King of the clay court

The hair is thinning, the knees are crumbling, the ankle has been cut and mended — but at 33, Rafael Nadal’s spirit is stronger than ever before.

King of the clay court

Rohit Mahajan  

The hair is thinning, the knees are crumbling, the ankle has been cut and mended — but at 33, Rafael Nadal’s spirit is stronger than ever before. The power of his forehand is still ferocious; the top-spin created by that extremely high, shoulder-wrenching forehand drive is still awesome. He continues to crush opponents as if they were dust. No wonder Dominic Thiem, his victim in a second consecutive French Open final, repeatedly said Nadal had “stepped over” him. That’s the Nadal effect — it’s almost akin to being hit by a speeding truck. The wreckage is often ugly, and the scars are both physical and mental. Just as Roger Federer, the greatest player of all time, yet four times a Nadal prey in French Open finals. 

Winning the French Open once is gruelling enough; doing it twice is stupendous; but what Nadal has done, 12 titles won on the rust-red clay of Paris since 2005, is beyond miraculous. No superlative is adequate enough to fit this feat. Nadal has won four French Open titles in one stretch (2005-08), five in another (2010-2014), and has now won it three times in a row from 2017. In the 71 years of the Open Era, Gustavo Kuerten, Sergi Bruguera, Jim Courier, Ivan Lendl and Jan Kodes won the title in consecutive years; the immortal Bjorn Borg won once in two consecutive years, another time four years in a row. With this background, it’s clear that what Nadal has achieved — 12 titles in 15 years — is clearly insane.

Nadal’s mastery of the French Open defies belief; it’s only 20 years ago that Pete Sampras equalled Roy Emeron’s overall Grand Slam record of most wins, 12, at Wimbledon 1999. Incredibly enough, now Nadal has 12 titles in one Grand Slam.

Who’s the best?

The tennis fans of 20 years ago had no clue that a trio of amazing European players, each superior to the other in certain aspects of the sport, would be upon them soon. The advent and feats of Nadal, Federer and Novak Djokovic have quashed the claim Sampras briefly held on being the greatest of all time. Now, beyond the shadow of a doubt, Nadal, Federer and Djokovic are the greatest of all time. Which among the three is the greatest? Well, it boils down to the individual preference of the analyst: Federer, considering the number of Grand Slam titles he’s won (20), and the beauty of his game, gets the most votes from tennis players, analysts and fans. But it can be argued if Federer is the greatest, then Nadal is greater than the greatest — the bullish Spaniard holds a 24-15 advantage in their head-to-head record, after all. Before the French Open semifinals this year, Federer had beaten Nadal five times in a row, from 2015 to 2019. But here was the catch — those wins by Federer were on hardcourts, which Federer prefers. In the French Open semis, though, the surface was different, and the result was consistent with the past — Nadal’s sixth win in six matches against the greatest in Paris. Greg Rusedski, the former British No. 1, says that Nadal’s feat will be talked about in 200 years. He’s right.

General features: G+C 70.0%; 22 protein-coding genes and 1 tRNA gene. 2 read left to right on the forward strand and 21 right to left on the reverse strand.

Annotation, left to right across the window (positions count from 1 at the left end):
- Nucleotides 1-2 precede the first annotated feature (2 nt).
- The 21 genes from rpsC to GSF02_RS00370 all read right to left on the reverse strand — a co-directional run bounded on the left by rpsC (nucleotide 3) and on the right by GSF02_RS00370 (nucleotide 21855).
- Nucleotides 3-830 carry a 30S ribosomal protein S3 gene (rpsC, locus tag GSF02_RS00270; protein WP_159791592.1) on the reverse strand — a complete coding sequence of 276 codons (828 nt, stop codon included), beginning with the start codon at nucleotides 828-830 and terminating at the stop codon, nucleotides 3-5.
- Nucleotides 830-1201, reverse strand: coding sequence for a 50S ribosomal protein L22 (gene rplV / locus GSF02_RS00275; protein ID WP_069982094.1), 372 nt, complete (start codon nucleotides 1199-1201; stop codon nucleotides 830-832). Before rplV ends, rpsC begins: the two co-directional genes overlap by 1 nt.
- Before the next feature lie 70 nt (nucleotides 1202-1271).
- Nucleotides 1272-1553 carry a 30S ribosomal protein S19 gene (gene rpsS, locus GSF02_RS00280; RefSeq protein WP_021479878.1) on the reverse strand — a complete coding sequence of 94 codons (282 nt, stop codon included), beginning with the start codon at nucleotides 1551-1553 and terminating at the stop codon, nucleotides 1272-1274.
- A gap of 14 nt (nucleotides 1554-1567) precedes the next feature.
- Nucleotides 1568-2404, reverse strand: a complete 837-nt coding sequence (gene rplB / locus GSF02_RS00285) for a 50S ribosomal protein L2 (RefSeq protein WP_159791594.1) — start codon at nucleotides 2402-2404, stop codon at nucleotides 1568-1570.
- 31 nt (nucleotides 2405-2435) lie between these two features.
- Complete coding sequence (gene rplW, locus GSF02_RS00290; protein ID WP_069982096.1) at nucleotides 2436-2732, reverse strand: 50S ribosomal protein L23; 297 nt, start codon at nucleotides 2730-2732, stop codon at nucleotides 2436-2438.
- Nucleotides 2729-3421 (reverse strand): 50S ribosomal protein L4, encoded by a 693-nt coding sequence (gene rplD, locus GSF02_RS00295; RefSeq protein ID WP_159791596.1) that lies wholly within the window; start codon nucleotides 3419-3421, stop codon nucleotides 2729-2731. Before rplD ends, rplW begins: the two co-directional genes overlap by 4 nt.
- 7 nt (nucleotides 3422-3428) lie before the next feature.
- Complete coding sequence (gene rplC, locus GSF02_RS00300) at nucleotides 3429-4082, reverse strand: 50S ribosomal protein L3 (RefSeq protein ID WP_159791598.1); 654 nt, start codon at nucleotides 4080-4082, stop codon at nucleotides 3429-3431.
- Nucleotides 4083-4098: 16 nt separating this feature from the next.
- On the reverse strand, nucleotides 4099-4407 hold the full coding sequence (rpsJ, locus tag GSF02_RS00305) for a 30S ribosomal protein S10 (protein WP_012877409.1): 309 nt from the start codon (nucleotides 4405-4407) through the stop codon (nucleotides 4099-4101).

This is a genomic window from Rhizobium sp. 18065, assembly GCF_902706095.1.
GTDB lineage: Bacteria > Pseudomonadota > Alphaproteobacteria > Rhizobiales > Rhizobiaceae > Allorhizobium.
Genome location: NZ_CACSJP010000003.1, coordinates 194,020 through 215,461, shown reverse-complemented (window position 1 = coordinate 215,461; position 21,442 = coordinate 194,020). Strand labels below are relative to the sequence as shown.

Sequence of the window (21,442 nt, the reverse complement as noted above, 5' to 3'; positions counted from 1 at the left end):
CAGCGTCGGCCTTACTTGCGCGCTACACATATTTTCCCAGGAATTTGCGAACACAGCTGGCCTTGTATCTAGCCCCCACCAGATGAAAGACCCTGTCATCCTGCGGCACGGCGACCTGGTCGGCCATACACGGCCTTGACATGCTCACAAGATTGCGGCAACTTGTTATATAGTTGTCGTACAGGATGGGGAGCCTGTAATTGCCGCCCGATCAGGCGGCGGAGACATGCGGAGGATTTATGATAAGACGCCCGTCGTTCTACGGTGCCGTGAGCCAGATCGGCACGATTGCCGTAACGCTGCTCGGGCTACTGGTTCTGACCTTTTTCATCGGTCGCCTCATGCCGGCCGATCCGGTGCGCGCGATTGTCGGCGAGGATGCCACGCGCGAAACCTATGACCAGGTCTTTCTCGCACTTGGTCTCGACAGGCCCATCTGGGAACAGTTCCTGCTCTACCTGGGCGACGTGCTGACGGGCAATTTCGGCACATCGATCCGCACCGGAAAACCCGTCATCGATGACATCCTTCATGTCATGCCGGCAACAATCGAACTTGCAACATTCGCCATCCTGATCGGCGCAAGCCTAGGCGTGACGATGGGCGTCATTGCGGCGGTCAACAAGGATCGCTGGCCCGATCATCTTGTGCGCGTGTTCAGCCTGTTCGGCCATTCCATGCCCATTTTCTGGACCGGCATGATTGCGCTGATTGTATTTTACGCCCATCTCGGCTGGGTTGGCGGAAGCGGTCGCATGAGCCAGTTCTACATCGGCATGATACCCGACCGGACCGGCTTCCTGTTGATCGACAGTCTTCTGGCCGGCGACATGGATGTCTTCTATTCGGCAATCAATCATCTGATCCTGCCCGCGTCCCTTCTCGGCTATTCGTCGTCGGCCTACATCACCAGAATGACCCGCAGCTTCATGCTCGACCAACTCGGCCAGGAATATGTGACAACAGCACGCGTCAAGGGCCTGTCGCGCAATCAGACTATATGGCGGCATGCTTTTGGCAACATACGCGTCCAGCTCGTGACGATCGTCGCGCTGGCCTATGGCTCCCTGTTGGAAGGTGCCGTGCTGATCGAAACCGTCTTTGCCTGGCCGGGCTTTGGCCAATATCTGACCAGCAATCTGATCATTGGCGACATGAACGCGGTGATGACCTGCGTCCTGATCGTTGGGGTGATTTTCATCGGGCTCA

Final story

Thiem, at 25, was primed to beat Nadal, who had lost thrice in the claycourt season and was supposedly vulnerable. But Nadal fought like a tiger, as he always does; he was brutal, and though Thiem broke him midway through the first set, the brutal Nadal immediately broke break, and then once more to overturn a 2-3 deficit and take the set 6-3. This was decisive: Nadal had never lost a five-setter on claycourts after taking the first set.

The second set was exhilarating — it saw Thiem at his best. His first serve worked well, his court coverage and ground strokes were top class. He broke Nadal in the 11th game, and took the set 7-5 — the first set dropped by Nadal in a French Open final since 2014.

Nadal’s reaction: Predictable. Brutal. Crushing. Gamechanging. He blasted Thiem off the court, winning the next two sets 6-1 6-1. Nadal is a nice man, and after the match he almost apologised for doing this to Thiem: “I feel sorry because he deserves it. I really hope he has chance to win in the future. He has unbelievable passion and intensity for this sport…. I know how tough it is to lose finals but that’s sport. If I wanted to lose to someone, it would be to you.”

But no, Nadal doesn’t want to lose — nobody does, but Nadal on clay has the tools to ensure that he’s not beaten in five-setters on clay. At 33, with a history of debilitating injuries, that’s incredible. That’s the power of the mind of this man from Spain.


12 Rafael Nadal has won the crown a dozen times now: 2005, 2006, 2007, 2008, 2010, 2011, 2012, 2013, 2014, 2017, 2018 and 2019

1st The Spaniard is the first player in tennis history, male or female, to win the same Major 12 times. The second-best is 11 Australian Opens won by Margaret Court

Nadal is only two Grand Slam wins behind the all-time record of 20 by Roger Federer, and three ahead of third-placed Novak Djokovic’s 15

18-8 Is his win-loss record in Grand Slam finals. Federer has reached 30 Grad Slam finals, won 20 and lost 10

950 He now has 950 career Tour-level match win, which is fourth-ever highest win, behind Federer (1,207), Jimmy Connors (1,156) and Ivan Lendl (1,069)

2 losses

He’s lost only two matches at the French Open, winning 93. His two losses were against Robin Soderling in 2009 and Djokovic in the quarterfinals in 2015. He got his 260th career Grand Slam match win. He is still in third place on the men’s all-time list, after Federer (347) and Djokovic (270).


He became the first player to beat Federer 10 times at Majors. Djokovic has the next-most wins over Federer at the Majors, nine; no one else has more than two.


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